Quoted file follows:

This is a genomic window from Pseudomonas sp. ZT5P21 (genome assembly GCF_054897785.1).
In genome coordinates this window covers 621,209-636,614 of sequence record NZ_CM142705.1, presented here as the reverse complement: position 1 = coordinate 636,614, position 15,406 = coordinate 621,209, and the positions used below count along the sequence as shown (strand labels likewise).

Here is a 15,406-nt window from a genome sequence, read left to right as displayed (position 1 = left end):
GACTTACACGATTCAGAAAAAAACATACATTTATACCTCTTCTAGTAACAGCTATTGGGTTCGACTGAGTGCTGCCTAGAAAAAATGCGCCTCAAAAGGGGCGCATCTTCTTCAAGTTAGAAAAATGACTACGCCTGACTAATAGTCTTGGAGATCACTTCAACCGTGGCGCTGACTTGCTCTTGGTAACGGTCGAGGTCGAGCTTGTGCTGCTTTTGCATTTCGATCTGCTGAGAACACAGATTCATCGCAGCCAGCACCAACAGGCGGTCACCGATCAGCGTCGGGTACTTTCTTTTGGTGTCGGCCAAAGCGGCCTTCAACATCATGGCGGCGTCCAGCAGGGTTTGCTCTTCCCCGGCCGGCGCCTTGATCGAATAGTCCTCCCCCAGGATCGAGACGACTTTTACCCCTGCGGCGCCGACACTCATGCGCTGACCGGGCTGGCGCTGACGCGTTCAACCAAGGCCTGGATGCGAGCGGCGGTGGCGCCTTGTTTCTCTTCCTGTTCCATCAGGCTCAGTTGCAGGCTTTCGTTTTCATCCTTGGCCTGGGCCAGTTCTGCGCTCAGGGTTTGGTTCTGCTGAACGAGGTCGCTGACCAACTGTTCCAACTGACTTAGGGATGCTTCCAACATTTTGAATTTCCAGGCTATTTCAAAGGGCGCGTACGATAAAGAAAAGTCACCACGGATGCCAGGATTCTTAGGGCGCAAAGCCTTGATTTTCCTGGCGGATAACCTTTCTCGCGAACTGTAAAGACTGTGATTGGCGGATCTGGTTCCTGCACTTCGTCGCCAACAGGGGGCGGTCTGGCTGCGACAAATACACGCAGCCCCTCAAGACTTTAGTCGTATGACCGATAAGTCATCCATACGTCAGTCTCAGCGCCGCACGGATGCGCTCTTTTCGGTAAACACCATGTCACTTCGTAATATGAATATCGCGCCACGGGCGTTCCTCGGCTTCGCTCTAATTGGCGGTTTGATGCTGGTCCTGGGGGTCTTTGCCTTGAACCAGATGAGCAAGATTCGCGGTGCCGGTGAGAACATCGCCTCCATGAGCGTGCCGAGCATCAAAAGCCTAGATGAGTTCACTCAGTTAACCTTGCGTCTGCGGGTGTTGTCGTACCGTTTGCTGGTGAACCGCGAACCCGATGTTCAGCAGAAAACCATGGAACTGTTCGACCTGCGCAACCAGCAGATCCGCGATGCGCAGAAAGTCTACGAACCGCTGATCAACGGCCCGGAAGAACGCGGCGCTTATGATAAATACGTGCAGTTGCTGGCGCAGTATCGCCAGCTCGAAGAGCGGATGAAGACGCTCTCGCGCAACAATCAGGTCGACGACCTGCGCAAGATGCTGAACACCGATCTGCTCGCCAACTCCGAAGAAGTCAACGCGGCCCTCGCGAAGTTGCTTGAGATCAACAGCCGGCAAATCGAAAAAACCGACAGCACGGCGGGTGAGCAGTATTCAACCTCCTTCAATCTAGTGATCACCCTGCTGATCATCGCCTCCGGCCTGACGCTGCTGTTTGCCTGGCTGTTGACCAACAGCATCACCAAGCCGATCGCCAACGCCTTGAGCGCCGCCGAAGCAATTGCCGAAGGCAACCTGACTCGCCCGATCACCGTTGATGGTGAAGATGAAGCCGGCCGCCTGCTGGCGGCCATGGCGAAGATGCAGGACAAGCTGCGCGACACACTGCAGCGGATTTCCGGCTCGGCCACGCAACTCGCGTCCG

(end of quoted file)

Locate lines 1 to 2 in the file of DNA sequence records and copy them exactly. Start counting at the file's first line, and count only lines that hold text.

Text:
This is a genomic window from Pseudomonas sp. ZT5P21 (genome assembly GCF_054897785.1).
In genome coordinates this window covers 621,209-636,614 of sequence record NZ_CM142705.1, presented here as the reverse complement: position 1 = coordinate 636,614, position 15,406 = coordinate 621,209, and the positions used below count along the sequence as shown (strand labels likewise).